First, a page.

To a stamp collector, inheriting a relativeʼs stamp collection is almost like winning the lottery. But a non-collector who inherits a stamp collection has a dilemma: he or she has heard that stamps may be valuable, but hasnʼt a clue how to find out the value of their new collection, much less how to turn it into cash.
Stamp collecting is a surprisingly fascinating field, but a pastime that is literally dying. Many people are INHERITING stamp collections — with absolutely no interest in the hobby, or knowledge of what the collection is worth, or how best to sell it.
The inheritor of a stamp collection has three choices, as long as we ignore the fourth one, which is to put the collection in storage and forget about it, and that is not a good solution.
The three choices are these:
1. Become a collector
2. Donate your collection
3. Sell your collection
Please bear in mind that these choices are by no means equal, or necessarily advisable, today we focus on the 3rd option.
Selling stamps drops you into shark-infested waters. Dealer and collectors know full well the ignorance of most people when it comes to what the value is of stamp collections they own — especially so for the folks who inherit such windfalls. The temptation is overwhelming to pay the minimum needed to unburden the disinterested of their stamps — it’s human nature, and not worth getting too worked up about. It’s what MOST people would do.
EXAMPLE: This month a local woman went to an international stamp show with her collection of Chinese stamps. She walked up to this one table, where the dealer gladly paid her $400 for a collection that was worth at least $10,000 — and likely MUCH more.
Most of us who inherit a stamp collection would want to believe it’s precious– a good place to start is by meeting a few ( not one ) assessors who could estimate the worth of the collection.
Once assessed an option for you would be to donated some stamps to a local charity directly and took the write-off of the ones which may not be to your care taking best. How to sell, using a local dealer and eBay — mostly for the experience. But the most valuable part of the collection you could approach an auction house to sell at a major show. It’s pretty clear that, if you DO have a valuable stamp collection, the auction option is normally going to yield you the best return — though this option is not without pitfalls as well.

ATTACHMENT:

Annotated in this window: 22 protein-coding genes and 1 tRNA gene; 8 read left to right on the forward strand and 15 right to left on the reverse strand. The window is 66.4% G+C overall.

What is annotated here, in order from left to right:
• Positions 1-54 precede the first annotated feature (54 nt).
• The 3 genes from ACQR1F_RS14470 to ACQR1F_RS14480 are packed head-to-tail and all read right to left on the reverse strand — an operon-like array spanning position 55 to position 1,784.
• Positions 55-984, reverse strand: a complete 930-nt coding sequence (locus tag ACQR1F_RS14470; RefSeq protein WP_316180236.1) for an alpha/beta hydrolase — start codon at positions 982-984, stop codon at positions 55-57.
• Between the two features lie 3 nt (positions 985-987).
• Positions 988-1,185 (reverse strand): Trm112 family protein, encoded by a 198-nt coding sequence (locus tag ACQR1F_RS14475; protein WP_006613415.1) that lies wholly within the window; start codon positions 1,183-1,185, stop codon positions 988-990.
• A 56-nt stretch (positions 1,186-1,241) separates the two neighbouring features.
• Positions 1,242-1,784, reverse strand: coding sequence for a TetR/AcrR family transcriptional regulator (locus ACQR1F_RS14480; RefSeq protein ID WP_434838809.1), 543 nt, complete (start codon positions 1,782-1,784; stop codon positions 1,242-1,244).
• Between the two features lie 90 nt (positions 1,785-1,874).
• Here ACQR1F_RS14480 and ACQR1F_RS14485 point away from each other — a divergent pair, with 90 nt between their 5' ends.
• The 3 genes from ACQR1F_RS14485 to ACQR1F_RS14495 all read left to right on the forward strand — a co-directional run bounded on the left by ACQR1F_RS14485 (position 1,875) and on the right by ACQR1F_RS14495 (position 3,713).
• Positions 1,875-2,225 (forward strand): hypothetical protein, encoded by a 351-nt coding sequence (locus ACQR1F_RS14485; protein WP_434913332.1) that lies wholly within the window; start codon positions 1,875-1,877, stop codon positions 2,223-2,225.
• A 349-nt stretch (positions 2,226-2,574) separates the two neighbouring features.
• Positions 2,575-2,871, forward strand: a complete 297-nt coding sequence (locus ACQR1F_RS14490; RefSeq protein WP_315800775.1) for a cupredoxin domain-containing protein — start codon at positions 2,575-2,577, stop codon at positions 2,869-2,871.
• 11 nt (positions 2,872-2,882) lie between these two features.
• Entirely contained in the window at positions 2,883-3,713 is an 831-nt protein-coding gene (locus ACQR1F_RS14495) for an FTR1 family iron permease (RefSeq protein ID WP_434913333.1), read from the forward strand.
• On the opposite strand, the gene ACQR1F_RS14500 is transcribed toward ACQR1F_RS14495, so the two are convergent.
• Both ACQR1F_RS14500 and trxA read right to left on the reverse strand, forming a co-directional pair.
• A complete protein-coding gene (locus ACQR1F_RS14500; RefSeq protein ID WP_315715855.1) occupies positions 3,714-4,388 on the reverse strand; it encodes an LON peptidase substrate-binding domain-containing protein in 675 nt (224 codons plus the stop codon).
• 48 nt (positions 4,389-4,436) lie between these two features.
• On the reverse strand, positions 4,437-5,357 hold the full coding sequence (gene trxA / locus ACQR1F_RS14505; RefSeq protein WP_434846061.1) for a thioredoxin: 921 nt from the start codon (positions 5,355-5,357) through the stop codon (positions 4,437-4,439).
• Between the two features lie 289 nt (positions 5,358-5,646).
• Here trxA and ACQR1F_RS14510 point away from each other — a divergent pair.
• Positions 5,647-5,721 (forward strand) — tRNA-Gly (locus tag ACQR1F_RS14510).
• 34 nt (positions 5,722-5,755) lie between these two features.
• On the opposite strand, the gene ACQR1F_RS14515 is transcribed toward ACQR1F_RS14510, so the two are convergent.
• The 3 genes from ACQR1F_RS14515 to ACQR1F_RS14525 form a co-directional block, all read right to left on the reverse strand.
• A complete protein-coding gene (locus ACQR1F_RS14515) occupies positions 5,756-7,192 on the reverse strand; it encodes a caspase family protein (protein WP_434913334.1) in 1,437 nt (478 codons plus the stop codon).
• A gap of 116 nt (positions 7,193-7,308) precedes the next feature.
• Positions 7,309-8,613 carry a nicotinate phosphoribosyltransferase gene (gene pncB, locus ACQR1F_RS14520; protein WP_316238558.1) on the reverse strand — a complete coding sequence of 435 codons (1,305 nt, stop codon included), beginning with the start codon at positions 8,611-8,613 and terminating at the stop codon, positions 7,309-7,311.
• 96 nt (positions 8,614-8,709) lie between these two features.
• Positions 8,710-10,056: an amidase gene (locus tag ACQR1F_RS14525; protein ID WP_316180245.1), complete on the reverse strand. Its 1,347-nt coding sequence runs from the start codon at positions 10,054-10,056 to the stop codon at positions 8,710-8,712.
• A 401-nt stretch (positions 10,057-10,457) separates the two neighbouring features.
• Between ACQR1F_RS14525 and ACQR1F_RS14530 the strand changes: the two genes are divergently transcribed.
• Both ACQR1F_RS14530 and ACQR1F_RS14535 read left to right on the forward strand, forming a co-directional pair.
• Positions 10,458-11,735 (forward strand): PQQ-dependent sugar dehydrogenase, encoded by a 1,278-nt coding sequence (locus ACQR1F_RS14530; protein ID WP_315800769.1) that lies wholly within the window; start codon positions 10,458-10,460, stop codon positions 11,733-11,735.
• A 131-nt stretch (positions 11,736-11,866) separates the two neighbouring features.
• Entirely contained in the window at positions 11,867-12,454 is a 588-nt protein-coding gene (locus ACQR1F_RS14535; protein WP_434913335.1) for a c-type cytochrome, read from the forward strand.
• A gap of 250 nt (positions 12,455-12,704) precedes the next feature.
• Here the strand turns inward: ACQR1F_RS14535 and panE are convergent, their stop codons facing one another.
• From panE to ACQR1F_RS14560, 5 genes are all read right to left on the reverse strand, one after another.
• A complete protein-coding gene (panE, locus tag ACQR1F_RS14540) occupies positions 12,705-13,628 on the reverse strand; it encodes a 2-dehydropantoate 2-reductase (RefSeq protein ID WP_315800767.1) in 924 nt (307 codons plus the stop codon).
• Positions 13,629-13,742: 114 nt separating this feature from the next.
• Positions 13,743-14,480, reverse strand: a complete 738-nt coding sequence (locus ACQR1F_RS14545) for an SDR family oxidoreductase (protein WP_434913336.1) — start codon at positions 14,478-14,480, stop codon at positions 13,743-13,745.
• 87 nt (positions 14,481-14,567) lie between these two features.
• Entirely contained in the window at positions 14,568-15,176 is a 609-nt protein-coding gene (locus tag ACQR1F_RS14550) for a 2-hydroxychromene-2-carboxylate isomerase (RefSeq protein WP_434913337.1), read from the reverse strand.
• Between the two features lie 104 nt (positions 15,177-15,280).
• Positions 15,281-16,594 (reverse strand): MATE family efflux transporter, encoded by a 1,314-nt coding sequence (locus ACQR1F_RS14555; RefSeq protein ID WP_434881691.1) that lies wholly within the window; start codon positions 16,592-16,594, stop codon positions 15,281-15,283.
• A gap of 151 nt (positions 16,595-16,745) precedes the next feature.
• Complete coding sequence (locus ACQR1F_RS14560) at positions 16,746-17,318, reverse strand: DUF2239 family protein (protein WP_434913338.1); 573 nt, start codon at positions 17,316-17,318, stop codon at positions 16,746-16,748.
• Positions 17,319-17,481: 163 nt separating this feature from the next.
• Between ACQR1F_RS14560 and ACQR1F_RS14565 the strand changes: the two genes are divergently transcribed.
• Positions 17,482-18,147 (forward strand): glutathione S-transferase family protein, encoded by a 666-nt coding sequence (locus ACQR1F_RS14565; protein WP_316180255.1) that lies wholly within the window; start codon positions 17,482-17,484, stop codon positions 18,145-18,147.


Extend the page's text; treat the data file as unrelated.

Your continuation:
HERE’S SOME OF WHAT WE LEARNED:
1. Trust no one. Or at least, don’t BLINDLY trust people in the business. Indeed, often it seemed the more sincere and friendly the dealer, the less likely you’ll be getting a good deal. However you will still have to go through a grind. You could check some of the online portals who offer indicative current price to stamps.
2. Trying to figure the value of a stamp is daunting to the uninitiated. MANY factors are in play beyond simple scarcity. The QUALITY of the stamp is all important — new or franked, how “badly” franked, WHERE it was franked (some collect based on such an odd factor), the adhesive method used to put the stamp in the album (and the resulting damage to the stamp), the number of perforations (!), centering (big factor), country, etc. Suffice it to say that — unless you become a collector yourself — this analysis is beyond the capability of 99.9% of the populace.
3. If your stamps do indeed have collector value, figure out a way to get a number of people to “bid” on them. This can be done at a stamp show (bigger is better), but in this day and age, there are two options:
A. Stamp auction
B. Amazon / EBay and a few other internet sales
4. Modern stamp auctions are mostly internet auctions. Only a tiny fraction of the bidders are actually in the room. And things move lightning fast, as seldom is there a bidding war. We found that at an action we visited, the average time for an item to be sold (or not sold) was TEN SECONDS! Elaborate efforts are made by the auction houses to put out the information on their offerings in both hard copy auction books and Internet format prior to the auction — and naturally bidders are worldwide.
5. Recommendations from collectors as to who to use as an agent in such sales can be quite helpful, but always be aware that some get a small kickback for referring sellers to auction houses, etc. Ask around. You could invest a fair amount of time at a REMARKABLY well-run local stamp club, and the collectors/curators who would be anxious to share their expertise.
6. Because of the difficulty in grading stamps, the best way to sell on eBay/Internet is to do it on consignment. Yeah, your agent gets a hefty chunk of the proceeds, but we could not have done it any other way. Selling a lot of items on eBay is a business in itself with many aspects few master. But if your collection is worth much more than a $1,000 or so, the stamp auction house may be the better way to go.
7. Unless you are desperate for cash, take your time. No rush. You’ll probably net more from the sale. And the process itself can be surprisingly interesting.
8. A ROUGH gauge of the value/scarcity of a stamp is stampworld.com. But understand that some of the prices are usually inflated values. A rough rule of thumb is that a stamp can be sold for 15%-25% of the catalog listed price (new and used listed separately). But there can be a remarkable difference, depending on supply and demand — and quality. Occasionally a stamp can sell for even MORE than catalog — but that is seldom the case. Remember, it’s supply and demand that (should) establish value. And then you have to consider the cost of doing the sale — when thinking of what you will NET in such transactions.
We hope this information is helpful. If you still insist on getting ripped off just to quickly get rid of your stamps, let me be the first to offer you an incredibly “unfair” pittance for your collection. But my advice? Reject this offer!